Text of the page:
4) To improve the judicial position of those employees of companies involved in insolvency proceedings, who are affected by collective procedures
To better understand this newly established concept, it is convenient to briefly reflect on the Insolvency Law. According to the Insolvency Law, a substantial modification of the employment conditions and extinction or collective suspension of the employment contracts is able to be requested from the Judge only when the insolvency proceeding administration report is given. This report is delivered within the common phase of the insolvency proceeding, and those insolvency proceeding administrators must present it within a time period of two months from its acceptance. This situation may involve, in practice, a relatively long period of time from when the application for the declaration of the insolvency proceeding is presented, providing that it is necessary in the first place that the Judge produces a decision declaring the insolvency proceeding and the insolvency proceeding administrators give their acceptance to their appointment as administrators. In practice, after the Insolvency Law became effective, it was relatively common that the debtor had to wait for several months from the presentation of the application of the declaration of the insolvency proceeding before being able to initiate the process of substantial modification of employment conditions and the extinction or collective suspension of employment contracts. Despite that which has already been indicated, an exception was established in which the previously mentioned modifications could be solicited if it was found that a delay in the application for the mentioned modifications could seriously threaten the future viability of the company.
With the current reform the indicated exception is expanded, allowing the previously mentioned modifications to be adopted not only when it is found that the delay in the application could seriously threaten the future viability of the company, but also when serious damage could be caused to employees. This expansion of the exception attempts to protect employees that could find themselves in damaging situations due to an insolvency proceeding.
We can conclude that the reform mentioned here has imposed important advances, especially relating to refinancing operations in the areas of simplification and expedition of its corresponding procedures. Nevertheless, it had to have been an innovative reform that gave way to a more significant expedition of the processing and improvement of the current procedure, which, in many cases, causes important delays in practice.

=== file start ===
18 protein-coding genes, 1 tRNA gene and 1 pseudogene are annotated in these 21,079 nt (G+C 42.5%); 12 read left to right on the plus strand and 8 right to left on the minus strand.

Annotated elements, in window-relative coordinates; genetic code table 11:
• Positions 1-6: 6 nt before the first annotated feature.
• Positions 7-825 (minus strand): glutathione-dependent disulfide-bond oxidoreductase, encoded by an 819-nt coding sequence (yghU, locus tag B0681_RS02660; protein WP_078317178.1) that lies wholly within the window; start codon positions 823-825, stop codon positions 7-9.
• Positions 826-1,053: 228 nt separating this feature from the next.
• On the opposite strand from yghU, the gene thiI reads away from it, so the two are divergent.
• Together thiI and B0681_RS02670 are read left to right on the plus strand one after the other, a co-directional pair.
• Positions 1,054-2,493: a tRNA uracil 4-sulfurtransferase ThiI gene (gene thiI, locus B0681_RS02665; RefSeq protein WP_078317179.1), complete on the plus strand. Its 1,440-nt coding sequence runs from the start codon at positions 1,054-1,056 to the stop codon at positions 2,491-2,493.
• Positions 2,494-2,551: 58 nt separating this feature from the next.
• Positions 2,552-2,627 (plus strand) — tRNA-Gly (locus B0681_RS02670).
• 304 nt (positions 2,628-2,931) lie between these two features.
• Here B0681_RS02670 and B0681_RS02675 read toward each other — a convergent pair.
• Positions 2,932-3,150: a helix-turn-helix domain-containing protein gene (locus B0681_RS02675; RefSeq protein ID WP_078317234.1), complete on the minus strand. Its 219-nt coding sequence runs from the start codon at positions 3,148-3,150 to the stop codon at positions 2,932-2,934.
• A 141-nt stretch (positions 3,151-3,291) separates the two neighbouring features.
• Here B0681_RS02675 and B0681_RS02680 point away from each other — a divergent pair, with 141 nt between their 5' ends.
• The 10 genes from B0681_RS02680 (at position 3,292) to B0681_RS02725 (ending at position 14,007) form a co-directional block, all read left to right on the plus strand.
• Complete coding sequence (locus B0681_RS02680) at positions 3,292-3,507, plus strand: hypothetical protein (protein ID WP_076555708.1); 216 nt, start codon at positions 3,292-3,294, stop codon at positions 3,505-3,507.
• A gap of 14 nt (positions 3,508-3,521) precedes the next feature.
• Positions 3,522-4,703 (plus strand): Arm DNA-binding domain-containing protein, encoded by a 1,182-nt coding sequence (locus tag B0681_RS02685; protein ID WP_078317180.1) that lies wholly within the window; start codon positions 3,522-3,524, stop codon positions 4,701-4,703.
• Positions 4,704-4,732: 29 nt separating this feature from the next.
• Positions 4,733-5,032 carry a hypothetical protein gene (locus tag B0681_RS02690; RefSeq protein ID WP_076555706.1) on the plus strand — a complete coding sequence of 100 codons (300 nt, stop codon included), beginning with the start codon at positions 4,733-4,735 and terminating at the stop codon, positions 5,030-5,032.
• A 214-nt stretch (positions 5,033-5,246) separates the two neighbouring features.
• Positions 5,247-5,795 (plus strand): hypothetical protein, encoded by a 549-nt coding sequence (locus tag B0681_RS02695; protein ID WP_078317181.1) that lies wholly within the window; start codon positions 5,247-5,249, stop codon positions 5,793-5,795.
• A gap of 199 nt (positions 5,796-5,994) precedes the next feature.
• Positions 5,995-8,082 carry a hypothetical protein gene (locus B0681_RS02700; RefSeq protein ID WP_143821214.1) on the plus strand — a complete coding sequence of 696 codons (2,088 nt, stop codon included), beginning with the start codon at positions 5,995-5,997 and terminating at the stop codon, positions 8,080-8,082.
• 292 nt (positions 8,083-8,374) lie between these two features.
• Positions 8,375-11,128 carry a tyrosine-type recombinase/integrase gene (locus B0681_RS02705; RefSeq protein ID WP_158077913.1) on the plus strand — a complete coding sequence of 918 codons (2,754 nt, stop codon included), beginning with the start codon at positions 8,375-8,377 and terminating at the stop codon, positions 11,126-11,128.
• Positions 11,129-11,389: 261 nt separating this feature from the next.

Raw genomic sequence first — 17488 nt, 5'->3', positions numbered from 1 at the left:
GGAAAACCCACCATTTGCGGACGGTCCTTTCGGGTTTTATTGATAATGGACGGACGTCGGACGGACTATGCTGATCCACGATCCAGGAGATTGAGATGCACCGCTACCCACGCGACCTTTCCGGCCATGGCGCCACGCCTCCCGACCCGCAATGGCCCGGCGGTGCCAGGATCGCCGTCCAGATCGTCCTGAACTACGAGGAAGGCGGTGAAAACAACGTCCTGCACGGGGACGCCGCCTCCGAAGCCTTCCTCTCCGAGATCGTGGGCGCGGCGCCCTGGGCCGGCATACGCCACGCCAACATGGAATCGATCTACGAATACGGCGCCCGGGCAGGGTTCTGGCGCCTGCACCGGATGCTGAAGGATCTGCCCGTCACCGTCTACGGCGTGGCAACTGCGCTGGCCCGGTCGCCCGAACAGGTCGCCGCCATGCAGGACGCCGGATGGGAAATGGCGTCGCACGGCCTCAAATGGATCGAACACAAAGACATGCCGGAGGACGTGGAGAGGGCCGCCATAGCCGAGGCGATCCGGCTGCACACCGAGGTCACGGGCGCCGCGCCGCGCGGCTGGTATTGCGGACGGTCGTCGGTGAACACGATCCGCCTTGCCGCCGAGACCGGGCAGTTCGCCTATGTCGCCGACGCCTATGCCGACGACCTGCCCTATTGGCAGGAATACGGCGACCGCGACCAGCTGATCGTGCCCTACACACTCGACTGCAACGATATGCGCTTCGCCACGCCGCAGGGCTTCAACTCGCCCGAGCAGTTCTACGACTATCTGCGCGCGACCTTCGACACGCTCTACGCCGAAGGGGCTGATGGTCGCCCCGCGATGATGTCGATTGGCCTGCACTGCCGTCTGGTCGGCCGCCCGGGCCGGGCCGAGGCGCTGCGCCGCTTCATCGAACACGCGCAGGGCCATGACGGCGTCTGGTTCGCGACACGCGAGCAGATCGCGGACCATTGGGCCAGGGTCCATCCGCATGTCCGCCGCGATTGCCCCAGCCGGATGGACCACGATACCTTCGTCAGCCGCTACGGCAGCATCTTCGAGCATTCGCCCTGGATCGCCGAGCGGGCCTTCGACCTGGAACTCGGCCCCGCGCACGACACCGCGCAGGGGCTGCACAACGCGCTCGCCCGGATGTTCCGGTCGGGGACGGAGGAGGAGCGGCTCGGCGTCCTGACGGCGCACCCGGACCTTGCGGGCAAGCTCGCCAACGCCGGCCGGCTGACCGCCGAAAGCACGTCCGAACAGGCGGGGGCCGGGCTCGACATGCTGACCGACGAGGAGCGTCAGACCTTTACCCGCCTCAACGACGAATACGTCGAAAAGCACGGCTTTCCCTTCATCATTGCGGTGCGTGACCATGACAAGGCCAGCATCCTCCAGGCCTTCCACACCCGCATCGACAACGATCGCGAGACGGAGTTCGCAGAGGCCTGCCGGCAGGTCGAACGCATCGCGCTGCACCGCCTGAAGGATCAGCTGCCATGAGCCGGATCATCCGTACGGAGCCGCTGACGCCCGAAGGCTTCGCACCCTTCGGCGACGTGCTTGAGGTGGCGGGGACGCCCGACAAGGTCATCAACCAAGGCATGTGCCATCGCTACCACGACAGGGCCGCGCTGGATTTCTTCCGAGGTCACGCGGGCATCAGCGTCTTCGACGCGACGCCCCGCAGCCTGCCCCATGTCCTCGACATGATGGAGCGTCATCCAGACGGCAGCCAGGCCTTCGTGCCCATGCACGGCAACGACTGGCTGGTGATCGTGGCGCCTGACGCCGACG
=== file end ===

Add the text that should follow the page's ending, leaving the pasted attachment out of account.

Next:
ABOUT THE AUTHOR: Marina Bugallal, Lawyer and Partner at Mariscal & Asociados
Partner of the firm, Ms. Bugallal graduated in Law at the University San Pablo CEU, with a specialisation in EC Law.
After collaborating with the London-based Sinclair Roche & Temperley firm in 1995, she joined Mariscal’s team in 1996.
Specialist in real estate and business contracts (including franchises) and in Competition Law. She has a strong experience in handling international projects, specially those related to the Anglo-Saxon market and to investments in China and Romania.
In 2005, she participated in the Aliter Master by teaching the course on the legal aspectsof invvestments in China. Her legal articles are published in a regular basis in several financial and specialised journals.
She is currently the President of Eurojuris España, a Spanish network integrated into Eurojurs Internaaional (first network of European law firm) and is a member of Eurojuris International’s real estate specialists group.
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Disclaimer: While every effort has been made to ensure the accuracy of this publication, it is not intended to provide legal advice as individual situations will differ and should be discussed with an expert and/or lawyer. For specific technical or legal advice on the information provided and related topics, please contact the author.